Reflection

Zacchaeus had heard about this great man who was coming his way. Interest had been sparked, but he was still a by-stander like many today who have heard the word and not lived it. He could have easily stayed among the crowd and have not got the chance to even see him – but he chose to go, quite literally, above and beyond. He got out of his comfort zone for Christ and was rewarded with the gift of purity of heart

Just as Zacchaeus searched Jesus out, so must we. Why? Because of the gift that awaits us. As far as Jesus is concerned – as the Gospel shows – no one is unworthy of, or far from, his thoughts. No one is insignificant. He loves all of us with a special love; for him all of us are important: you are important! God counts on you for what you are, not for what you possess. He doesn’t care whether you are stylish or not; wealthy or not; he cares about you! In his eyes, you are precious, and your value is inestimable.

And the other side of that gift is that God remains faithful, even obstinate, in his love for us. The fact is, he loves us even more than we love ourselves. He believes in us even more than we believe in ourselves. He is always “cheering us on”; he is our biggest fan. He is there for us, waiting with patience and hope, even when we turn in on ourselves and brood over our troubles and past injuries. But negativity or being down on ourselves closes doors and prevents us from getting up and starting over. God, on the other hand, is hopelessly hopeful! He believes that we can always get up, and he hates to see us glum and gloomy. Because we are always his beloved sons and daughters.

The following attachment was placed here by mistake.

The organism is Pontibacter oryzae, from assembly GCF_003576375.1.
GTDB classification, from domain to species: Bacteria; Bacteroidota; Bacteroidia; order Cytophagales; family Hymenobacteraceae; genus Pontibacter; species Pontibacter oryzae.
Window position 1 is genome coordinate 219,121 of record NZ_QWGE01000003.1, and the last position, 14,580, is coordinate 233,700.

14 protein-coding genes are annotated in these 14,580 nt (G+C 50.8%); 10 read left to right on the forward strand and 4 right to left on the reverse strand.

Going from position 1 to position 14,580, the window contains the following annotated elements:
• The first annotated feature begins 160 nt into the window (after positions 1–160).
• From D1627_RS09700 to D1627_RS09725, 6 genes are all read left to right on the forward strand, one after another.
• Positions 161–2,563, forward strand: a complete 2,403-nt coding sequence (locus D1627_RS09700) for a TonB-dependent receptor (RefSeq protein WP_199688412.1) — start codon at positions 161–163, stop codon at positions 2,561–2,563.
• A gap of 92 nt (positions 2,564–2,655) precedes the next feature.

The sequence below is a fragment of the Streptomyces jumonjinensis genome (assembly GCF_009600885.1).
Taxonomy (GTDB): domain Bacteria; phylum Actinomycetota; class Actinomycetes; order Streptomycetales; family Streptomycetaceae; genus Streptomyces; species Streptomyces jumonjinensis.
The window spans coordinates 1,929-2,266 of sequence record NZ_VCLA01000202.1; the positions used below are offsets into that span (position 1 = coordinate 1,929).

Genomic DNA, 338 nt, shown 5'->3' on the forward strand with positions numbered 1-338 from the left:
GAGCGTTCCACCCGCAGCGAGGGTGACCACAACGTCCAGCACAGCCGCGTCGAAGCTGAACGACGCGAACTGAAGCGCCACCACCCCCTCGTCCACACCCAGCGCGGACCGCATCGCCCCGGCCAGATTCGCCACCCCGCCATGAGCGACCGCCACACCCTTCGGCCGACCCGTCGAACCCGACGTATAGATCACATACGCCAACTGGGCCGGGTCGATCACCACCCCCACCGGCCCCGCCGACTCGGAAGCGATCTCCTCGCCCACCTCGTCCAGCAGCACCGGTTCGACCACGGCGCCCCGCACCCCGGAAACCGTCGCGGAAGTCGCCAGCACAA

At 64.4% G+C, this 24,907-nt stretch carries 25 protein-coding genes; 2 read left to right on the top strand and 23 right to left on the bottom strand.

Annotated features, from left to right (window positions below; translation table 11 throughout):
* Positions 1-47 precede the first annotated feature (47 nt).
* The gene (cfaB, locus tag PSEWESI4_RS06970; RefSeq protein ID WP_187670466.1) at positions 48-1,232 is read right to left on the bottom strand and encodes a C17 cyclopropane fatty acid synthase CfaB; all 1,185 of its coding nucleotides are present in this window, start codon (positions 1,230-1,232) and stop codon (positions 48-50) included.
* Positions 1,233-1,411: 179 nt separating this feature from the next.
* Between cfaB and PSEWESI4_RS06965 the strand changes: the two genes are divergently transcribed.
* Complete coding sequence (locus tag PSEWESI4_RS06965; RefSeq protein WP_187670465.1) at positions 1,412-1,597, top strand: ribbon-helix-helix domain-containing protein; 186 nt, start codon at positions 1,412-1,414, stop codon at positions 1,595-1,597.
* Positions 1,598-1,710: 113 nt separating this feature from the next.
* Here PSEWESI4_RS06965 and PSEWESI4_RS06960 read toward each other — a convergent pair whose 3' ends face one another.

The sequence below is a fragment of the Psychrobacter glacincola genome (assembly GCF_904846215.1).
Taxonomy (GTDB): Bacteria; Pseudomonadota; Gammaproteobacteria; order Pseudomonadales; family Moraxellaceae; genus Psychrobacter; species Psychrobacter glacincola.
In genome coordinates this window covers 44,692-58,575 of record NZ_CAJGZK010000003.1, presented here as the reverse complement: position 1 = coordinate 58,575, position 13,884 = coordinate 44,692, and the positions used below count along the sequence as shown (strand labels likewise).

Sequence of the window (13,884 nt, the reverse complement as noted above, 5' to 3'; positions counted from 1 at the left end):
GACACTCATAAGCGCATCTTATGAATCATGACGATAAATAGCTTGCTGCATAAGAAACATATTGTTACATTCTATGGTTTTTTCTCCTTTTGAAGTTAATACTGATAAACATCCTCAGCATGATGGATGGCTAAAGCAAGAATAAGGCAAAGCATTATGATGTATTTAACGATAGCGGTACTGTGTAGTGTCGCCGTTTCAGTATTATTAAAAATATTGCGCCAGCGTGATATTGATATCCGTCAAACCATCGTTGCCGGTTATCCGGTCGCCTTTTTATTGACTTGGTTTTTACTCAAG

Jesus is saying to come down quickly because he wants to stay at your house today, Jesus wants to stay with you. Is your heart ready to receive Jesus? We see from Zacchaeus that just the slightest turning toward Jesus is rewarded many times more by Jesus. We may sometimes put limits on God’s goodness and love and mercy like the people of Jericho but God’s goodness and love and mercy toward us is infinite if we just come down off our tree and invite Jesus to our heart.

Prayer of The Day

Lord, I thank you for loving me; help me to be in love with my own life!” Not with my faults, that need to be corrected, but with life itself, which is a great gift, for it is a time to love and to be loved.

Daily Note

Will you come down from your tree, abandon sin, and invite Jesus to your heart? Jesus knows you are seeking him today, like Zacchaeus, and Jesus is looking at you, saying to you he wants to stay with you. Will you, like Zacchaeus, abandon anything that may be keeping you apart from Jesus, and then enjoy even more of Jesus in your life? Jesus wants to meet you today. Jesus doesn’t want you to come here just to fulfill a Sunday obligation or simply because you know Jesus wants you here, but Jesus wants to meet you here and stay with you for the rest of this week. Will you come down from your tree, abandon sin, and invite Jesus to your heart and allow him stay with you for the rest of this week?